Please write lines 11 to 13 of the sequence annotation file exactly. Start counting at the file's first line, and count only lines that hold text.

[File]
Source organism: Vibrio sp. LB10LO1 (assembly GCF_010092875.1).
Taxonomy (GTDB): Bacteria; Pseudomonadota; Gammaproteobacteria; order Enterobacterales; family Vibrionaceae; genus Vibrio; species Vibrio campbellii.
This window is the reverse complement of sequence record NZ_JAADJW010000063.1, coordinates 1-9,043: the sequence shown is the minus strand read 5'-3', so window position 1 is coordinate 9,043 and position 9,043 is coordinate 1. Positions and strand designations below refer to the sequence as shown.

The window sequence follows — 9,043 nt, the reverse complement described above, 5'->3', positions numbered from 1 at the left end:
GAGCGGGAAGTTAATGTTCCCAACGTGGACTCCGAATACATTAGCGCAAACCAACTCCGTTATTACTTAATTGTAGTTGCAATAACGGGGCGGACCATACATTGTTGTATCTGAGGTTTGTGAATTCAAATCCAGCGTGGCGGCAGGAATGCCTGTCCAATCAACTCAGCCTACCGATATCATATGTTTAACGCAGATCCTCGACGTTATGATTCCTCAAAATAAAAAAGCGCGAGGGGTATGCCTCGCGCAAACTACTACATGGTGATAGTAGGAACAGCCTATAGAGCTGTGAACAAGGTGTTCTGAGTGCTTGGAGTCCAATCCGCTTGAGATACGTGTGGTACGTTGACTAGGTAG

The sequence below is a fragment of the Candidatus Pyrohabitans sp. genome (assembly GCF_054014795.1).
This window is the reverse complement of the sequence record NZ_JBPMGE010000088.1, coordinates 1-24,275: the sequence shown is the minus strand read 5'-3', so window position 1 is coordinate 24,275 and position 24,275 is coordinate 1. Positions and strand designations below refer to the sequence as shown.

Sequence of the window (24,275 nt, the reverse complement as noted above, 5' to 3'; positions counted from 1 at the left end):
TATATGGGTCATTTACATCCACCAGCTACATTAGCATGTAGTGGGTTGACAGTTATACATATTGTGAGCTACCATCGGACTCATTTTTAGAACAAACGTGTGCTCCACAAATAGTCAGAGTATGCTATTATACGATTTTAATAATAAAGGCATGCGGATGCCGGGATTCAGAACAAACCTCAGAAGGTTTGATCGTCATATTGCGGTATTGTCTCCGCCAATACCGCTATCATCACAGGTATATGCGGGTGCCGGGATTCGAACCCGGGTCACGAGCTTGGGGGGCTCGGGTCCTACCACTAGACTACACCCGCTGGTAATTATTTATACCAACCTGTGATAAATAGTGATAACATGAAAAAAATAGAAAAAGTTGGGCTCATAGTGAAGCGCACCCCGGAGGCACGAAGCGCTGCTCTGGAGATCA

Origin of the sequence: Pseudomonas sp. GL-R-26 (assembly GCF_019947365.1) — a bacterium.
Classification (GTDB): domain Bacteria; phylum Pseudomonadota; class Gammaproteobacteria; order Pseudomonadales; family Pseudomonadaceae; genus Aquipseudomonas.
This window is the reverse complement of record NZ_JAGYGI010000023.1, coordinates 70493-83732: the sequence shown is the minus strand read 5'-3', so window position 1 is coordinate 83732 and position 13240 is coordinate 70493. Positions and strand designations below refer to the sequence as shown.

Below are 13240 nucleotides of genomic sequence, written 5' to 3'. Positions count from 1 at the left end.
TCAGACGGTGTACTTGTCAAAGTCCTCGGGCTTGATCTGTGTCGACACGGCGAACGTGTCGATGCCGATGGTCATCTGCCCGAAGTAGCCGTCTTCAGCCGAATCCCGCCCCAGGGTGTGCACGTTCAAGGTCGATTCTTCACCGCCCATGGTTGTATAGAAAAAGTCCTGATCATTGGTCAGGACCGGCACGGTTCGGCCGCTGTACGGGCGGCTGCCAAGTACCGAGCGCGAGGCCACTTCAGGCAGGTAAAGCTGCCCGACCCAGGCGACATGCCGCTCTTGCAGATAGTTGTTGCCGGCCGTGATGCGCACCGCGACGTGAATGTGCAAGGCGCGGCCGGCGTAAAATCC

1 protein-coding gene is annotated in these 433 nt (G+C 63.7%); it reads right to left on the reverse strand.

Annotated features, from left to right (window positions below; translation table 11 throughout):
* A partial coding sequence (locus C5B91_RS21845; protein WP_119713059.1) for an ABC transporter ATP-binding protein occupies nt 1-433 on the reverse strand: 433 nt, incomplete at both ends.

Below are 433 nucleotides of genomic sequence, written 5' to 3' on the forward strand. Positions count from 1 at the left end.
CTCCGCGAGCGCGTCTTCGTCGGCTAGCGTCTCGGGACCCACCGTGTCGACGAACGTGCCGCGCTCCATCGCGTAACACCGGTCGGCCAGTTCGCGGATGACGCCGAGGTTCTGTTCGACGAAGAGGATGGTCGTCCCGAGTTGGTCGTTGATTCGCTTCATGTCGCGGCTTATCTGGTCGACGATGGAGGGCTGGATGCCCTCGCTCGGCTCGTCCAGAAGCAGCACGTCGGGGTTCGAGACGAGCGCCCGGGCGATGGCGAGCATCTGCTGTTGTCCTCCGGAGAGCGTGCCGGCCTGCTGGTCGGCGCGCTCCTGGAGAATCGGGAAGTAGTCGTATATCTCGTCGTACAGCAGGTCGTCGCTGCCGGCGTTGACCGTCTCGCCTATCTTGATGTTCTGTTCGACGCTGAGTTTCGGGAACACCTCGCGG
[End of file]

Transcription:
Classification (GTDB): domain Bacteria; phylum Pseudomonadota; class Gammaproteobacteria; order Pseudomonadales; family Pseudomonadaceae; genus Aquipseudomonas.
This window is the reverse complement of record NZ_JAGYGI010000023.1, coordinates 70493-83732: the sequence shown is the minus strand read 5'-3', so window position 1 is coordinate 83732 and position 13240 is coordinate 70493. Positions and strand designations below refer to the sequence as shown.

Below are 13240 nucleotides of genomic sequence, written 5' to 3'. Positions count from 1 at the left end.